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SEC Adopts JOBS Act Lifting Ban on Advertising for Private Placements

On July 10, the SEC adopted the long-awaited final rules to implement sections of the JOBS Act to lift the ban on general advertising and solicitation for certain Regulation D private placement offerings (as well as 144 offerings).  At the same time, the SEC proposed new rules that, if adopted, will require additional regulatory burdens. The rules will take effect 60 days from the date of publication in the Federal Register.

The lifting of the ban on general advertising represents one of the most fundamental shifts to securities regulation in nearly 80 years.  Under the new rules, private companies and entrepreneurs seeking to raise capital will be permitted to market their private placement publicly to accredited investors, via social media, print materials, email, group seminars and other means.  Of course, whether advertising and solicitation will be an effective way to reach accredited investors, is another matter.

Lifting of the Ban for Private Placements–Rule 506(c)

Under the newly adopted Rule 506(c), a private placement issuer is permitted to engage in advertising and solicitation if:

(i) all purchasers are accredited investors (generally $1 million dollar net worth excluding residence or $200,000 net income); and

(ii) the private placement issuer takes “reasonable steps” to verify that investors are accredited.

What are reasonable steps?

Under the rule, “reasonable steps” is not concretely defined. However, the SEC provided a non-exclusive list of ways to verify whether an investor is accredited (among the list, only the first will be acceptable to most private placement issuers):

(i) obtaining written certification from a licensed attorney, CPA or broker/dealer certifying that the professional has reviewed documentation indicating that the investor meets the accreditation standard.

(ii) reviewing recent IRS forms, along with self-certification by the investor.

(iii) reviewing bank and brokerage documents, together with self-certification by the investor.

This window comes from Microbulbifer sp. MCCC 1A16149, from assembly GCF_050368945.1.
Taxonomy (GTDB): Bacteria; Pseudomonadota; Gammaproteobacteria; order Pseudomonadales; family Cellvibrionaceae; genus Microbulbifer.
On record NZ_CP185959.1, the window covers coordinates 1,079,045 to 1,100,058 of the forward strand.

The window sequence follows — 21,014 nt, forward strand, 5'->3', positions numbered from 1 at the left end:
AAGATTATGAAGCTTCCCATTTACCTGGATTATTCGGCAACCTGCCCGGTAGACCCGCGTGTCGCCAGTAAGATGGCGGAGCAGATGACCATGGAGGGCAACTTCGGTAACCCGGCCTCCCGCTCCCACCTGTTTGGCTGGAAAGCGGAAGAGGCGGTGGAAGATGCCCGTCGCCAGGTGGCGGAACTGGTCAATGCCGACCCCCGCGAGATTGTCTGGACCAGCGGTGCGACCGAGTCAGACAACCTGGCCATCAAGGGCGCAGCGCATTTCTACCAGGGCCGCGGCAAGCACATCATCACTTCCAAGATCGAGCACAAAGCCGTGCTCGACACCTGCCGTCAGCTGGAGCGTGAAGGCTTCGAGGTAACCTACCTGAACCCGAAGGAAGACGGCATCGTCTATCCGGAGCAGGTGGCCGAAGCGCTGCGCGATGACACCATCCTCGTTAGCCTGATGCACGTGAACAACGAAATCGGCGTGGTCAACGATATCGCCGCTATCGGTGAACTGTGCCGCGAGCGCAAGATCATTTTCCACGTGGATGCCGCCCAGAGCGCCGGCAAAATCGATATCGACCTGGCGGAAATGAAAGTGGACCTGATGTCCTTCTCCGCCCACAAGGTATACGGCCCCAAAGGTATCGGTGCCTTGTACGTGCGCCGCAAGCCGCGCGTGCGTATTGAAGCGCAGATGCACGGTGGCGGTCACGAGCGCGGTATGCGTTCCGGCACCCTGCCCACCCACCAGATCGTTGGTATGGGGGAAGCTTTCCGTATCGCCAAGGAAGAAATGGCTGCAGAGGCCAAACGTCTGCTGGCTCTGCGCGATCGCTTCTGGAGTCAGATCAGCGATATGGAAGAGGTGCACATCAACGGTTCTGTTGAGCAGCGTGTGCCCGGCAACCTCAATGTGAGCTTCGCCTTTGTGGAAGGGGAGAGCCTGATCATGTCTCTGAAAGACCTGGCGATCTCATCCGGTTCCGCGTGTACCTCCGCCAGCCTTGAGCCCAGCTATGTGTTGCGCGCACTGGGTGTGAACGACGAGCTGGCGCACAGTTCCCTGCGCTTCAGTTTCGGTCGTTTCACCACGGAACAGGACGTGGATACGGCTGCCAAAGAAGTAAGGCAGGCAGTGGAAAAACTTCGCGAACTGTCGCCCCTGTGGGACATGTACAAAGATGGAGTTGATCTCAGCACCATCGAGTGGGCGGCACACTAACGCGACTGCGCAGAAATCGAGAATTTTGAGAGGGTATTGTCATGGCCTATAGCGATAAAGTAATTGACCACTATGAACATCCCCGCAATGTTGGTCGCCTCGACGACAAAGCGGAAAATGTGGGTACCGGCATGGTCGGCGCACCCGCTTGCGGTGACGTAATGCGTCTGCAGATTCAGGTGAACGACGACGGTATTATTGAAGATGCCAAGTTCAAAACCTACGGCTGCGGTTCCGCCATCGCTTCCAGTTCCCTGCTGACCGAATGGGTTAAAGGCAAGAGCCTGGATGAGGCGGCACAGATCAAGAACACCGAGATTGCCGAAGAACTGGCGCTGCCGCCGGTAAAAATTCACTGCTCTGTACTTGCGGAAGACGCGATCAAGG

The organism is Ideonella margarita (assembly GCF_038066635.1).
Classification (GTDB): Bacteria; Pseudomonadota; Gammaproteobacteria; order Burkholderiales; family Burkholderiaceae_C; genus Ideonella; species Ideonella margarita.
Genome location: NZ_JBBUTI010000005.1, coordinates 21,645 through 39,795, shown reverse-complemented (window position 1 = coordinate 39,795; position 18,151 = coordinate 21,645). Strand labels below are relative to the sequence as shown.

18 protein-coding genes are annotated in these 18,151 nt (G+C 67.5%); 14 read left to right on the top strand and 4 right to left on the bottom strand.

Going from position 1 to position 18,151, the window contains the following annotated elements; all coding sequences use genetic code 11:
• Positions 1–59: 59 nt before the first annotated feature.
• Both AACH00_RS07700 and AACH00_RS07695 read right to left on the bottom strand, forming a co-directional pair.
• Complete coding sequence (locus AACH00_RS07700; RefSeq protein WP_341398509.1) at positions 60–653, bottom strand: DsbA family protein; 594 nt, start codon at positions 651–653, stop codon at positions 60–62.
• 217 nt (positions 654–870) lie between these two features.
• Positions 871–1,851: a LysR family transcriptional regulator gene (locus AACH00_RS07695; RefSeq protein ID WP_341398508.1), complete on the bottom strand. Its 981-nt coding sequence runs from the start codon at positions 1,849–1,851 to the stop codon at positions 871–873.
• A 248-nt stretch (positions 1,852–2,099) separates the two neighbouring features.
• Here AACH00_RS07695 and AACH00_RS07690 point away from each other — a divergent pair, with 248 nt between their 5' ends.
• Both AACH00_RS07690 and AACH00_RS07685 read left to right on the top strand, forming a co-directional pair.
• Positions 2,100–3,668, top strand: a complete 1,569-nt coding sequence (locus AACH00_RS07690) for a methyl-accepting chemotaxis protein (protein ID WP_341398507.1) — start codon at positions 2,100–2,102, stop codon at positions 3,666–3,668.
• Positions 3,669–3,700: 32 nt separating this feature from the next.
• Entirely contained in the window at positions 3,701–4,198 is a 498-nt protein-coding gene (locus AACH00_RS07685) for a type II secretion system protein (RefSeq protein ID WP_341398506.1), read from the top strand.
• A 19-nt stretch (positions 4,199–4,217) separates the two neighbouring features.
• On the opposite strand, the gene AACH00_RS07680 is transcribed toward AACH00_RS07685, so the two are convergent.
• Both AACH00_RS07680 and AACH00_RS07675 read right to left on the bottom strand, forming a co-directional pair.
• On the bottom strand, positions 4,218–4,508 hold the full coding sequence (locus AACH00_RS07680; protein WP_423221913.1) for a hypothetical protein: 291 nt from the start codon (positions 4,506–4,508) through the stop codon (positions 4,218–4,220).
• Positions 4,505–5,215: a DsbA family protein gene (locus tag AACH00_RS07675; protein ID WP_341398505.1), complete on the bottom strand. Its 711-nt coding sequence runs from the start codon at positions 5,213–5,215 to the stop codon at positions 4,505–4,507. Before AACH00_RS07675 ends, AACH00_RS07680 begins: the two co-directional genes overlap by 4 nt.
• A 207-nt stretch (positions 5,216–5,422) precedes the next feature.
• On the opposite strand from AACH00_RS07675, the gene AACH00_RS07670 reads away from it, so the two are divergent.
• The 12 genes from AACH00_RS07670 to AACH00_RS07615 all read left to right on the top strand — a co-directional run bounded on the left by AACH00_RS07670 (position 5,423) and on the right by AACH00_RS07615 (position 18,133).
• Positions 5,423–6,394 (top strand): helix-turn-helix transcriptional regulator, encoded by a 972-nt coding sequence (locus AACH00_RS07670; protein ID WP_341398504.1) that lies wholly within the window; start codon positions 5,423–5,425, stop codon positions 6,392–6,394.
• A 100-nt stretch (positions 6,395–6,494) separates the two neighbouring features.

The idea of the issuer looking through and verifying the tax returns or bank account statements of potential investors is a bit ridiculous, as well as dangerous on many levels.  An independent certification by a licensed professional will likely be the way that accreditation is verified in most cases.

Will Advertising be Effective in Raising Capital?

Many practitioners and commentators have expressed doubt as to whether advertising will be an effective way to reach accredited investors.  The argument is that accredited investors may be somewhat more leery of telemarketing, advertisements and direct mail than would the general populace.  Advertisements directed toward investments may be treated with suspicion.  There is also deep concern that advertising private placements will introduce a new pathway for fraudulent offerings.  Companies and entrepreneurs will need to exercise skill and discretion in promoting their offerings.

Even for issuers that choose not to engage in traditional advertising, this rule may provide an opportunity for a new layer of protection for issuers.  Until now, issuers have had to be ultra-vigilant about their use of websites and social media, avoid group presentations and seminars, and have only been able to speak with potential investors with whom they had a “substantial pre-existing relationship.”  Rule 506(c) may become the standard exemption for private offerings if only for the additional protection afforded.

Proposed Rules Requiring Additional SEC Disclosures

In addition to lifting the ban on advertising and solicitation, the SEC proposed new rules that place additional regulatory burdens on issuers using this rule, especially for those using advertisements in written form.  These changes will not go into effect until finalized, which may take several months or more.  These changes are briefly summarized below:

•  The federal Form D, which is presently required to be filed 15 days after the first sale of securities, would need to be filed 15 days before engaging in general advertising.

•  Written solicitation materials would need to be submitted to the SEC by the first day they are used and would be required to bear specified legends and disclosures.

        • Some Cautions

Advertising Must Not Be MisleadingState and federal law against misleading statements or material omissions are unchanged by this rule change.  The standard for what constitutes a “misleading statement” in a securities offering is much stricter than the general standard for misleading advertising.  Even a seemingly innocent mistake in wording could have serious consequences.  A private placement attorney should review all marketing and advertising material.

No Other Offerings Affected. Note that this rule affects only offerings under Rule 506 that are sold exclusively to accredited investors.  No other offerings are affected and the ban against advertising will remain in place.

Effective 60 Days from the Date of Publication.  Remember that although the final rules have been adopted as of July 10, 2013 they will not go into effect until 60 days from the date of publication in the Federal Register.



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